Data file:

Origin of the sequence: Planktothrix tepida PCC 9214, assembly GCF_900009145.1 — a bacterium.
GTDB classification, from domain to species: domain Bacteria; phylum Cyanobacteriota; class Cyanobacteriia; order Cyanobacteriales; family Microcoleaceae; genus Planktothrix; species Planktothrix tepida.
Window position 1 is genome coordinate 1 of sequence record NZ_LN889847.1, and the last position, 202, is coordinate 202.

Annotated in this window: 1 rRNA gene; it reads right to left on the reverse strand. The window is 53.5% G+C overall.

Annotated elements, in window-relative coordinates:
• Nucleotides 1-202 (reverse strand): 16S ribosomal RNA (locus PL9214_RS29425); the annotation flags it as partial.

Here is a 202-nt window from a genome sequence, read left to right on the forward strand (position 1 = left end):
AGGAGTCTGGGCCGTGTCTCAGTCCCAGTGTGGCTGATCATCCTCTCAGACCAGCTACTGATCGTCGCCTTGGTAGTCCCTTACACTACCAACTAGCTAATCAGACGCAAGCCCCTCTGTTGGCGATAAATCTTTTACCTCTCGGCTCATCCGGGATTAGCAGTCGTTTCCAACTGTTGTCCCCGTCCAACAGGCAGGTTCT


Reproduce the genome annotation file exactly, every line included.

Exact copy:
Origin of the sequence: Planktothrix tepida PCC 9214, assembly GCF_900009145.1 — a bacterium.
GTDB classification, from domain to species: domain Bacteria; phylum Cyanobacteriota; class Cyanobacteriia; order Cyanobacteriales; family Microcoleaceae; genus Planktothrix; species Planktothrix tepida.
Window position 1 is genome coordinate 1 of sequence record NZ_LN889847.1, and the last position, 202, is coordinate 202.

Annotated in this window: 1 rRNA gene; it reads right to left on the reverse strand. The window is 53.5% G+C overall.

Annotated elements, in window-relative coordinates:
• Nucleotides 1-202 (reverse strand): 16S ribosomal RNA (locus PL9214_RS29425); the annotation flags it as partial.

Here is a 202-nt window from a genome sequence, read left to right on the forward strand (position 1 = left end):
AGGAGTCTGGGCCGTGTCTCAGTCCCAGTGTGGCTGATCATCCTCTCAGACCAGCTACTGATCGTCGCCTTGGTAGTCCCTTACACTACCAACTAGCTAATCAGACGCAAGCCCCTCTGTTGGCGATAAATCTTTTACCTCTCGGCTCATCCGGGATTAGCAGTCGTTTCCAACTGTTGTCCCCGTCCAACAGGCAGGTTCT